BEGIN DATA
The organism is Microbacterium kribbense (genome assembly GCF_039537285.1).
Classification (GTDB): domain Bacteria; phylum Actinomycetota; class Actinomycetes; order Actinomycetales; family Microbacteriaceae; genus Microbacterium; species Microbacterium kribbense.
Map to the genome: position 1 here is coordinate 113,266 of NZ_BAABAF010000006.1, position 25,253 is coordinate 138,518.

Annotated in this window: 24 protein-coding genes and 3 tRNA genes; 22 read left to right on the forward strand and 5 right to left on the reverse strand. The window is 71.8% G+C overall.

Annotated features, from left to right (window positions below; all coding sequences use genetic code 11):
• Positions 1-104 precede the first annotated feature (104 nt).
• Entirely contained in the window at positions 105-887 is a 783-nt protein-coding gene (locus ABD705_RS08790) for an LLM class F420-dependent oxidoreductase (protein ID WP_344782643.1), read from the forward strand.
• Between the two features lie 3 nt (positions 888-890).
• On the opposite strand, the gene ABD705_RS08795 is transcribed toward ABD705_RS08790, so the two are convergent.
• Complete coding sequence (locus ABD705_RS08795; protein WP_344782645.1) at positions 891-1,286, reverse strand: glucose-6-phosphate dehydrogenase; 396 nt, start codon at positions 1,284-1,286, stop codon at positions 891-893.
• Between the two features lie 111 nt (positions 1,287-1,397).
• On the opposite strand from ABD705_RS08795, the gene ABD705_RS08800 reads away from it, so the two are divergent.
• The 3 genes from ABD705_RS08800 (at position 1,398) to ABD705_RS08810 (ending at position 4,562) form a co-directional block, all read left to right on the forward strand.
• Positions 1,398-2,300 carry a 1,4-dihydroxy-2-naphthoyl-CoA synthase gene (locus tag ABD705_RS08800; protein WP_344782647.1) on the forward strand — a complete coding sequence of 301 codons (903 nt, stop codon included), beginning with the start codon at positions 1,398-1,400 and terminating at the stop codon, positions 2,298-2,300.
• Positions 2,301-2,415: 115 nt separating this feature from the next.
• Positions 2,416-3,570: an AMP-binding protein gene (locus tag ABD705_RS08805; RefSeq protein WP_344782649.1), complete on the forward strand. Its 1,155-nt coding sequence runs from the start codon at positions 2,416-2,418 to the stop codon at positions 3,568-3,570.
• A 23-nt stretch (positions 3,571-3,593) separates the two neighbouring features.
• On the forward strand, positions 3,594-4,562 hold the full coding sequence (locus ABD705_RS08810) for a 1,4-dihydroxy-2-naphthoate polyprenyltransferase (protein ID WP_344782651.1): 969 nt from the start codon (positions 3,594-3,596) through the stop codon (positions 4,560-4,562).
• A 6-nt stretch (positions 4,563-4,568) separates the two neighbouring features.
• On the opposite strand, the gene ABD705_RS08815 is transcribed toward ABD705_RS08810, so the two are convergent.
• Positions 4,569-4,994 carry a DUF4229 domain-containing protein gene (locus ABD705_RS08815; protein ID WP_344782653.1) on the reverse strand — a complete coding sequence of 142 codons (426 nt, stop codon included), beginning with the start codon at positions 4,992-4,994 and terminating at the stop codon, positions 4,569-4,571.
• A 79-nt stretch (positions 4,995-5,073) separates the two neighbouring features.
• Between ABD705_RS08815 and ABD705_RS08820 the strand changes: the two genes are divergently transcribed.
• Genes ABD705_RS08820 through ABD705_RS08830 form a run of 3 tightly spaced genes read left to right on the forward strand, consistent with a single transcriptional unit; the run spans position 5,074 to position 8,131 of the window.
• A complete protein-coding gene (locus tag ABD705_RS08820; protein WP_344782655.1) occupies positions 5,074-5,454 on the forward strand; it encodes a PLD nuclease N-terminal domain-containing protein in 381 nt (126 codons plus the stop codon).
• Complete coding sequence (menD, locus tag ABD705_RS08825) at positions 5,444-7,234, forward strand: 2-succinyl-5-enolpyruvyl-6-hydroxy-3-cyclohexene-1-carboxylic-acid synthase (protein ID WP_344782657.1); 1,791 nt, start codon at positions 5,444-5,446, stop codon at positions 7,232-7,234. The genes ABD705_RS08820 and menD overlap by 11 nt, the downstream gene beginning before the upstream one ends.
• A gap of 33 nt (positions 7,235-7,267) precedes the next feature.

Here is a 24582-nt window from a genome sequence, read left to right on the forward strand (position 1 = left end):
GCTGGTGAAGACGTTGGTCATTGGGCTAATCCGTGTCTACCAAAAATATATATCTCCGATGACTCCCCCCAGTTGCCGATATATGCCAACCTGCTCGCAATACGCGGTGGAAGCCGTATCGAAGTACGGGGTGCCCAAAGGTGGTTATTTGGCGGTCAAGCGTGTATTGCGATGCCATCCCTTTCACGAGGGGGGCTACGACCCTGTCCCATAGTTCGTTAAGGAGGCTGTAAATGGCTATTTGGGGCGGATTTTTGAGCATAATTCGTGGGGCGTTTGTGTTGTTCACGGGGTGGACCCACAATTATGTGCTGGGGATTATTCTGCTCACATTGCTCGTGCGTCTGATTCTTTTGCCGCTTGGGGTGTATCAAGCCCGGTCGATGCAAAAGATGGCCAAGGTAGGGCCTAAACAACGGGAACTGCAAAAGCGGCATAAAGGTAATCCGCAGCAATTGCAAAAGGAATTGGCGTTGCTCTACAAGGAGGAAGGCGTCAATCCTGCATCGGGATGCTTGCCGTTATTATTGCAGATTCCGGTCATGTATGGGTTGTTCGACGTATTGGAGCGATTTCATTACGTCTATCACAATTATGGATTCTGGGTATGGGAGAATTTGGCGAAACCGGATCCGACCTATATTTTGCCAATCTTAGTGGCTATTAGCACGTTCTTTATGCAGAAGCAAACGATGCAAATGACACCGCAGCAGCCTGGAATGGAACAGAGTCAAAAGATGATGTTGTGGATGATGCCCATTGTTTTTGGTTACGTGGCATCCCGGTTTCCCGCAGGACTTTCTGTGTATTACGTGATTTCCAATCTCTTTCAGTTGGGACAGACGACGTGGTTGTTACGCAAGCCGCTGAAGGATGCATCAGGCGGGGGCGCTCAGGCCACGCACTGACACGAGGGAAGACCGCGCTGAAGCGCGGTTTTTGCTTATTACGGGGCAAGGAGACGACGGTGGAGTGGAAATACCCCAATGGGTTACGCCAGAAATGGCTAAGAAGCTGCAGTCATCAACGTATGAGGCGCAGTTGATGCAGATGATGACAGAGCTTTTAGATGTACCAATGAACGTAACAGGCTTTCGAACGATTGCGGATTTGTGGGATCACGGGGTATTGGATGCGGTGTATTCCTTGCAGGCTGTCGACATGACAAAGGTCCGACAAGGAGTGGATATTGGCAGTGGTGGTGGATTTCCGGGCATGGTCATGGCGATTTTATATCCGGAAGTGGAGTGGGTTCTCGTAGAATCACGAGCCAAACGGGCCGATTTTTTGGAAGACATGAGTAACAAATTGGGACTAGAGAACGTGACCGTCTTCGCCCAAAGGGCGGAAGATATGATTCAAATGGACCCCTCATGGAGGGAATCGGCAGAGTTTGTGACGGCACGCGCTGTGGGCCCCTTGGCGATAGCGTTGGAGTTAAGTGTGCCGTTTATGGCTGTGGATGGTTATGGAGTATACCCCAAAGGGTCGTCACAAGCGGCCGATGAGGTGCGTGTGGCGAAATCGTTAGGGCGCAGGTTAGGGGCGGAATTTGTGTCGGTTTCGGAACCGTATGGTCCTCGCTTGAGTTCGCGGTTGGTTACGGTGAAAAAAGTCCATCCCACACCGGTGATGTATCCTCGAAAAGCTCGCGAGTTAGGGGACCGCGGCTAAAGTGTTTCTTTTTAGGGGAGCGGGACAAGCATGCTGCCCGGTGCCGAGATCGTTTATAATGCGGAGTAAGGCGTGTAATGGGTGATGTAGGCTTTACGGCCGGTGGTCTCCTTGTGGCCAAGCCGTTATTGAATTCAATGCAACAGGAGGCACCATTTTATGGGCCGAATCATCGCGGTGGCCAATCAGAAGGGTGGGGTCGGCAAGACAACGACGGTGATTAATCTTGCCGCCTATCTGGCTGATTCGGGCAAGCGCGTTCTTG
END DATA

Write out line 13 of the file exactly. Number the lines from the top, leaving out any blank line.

• The 3 genes from ABD705_RS08800 (at position 1,398) to ABD705_RS08810 (ending at position 4,562) form a co-directional block, all read left to right on the forward strand.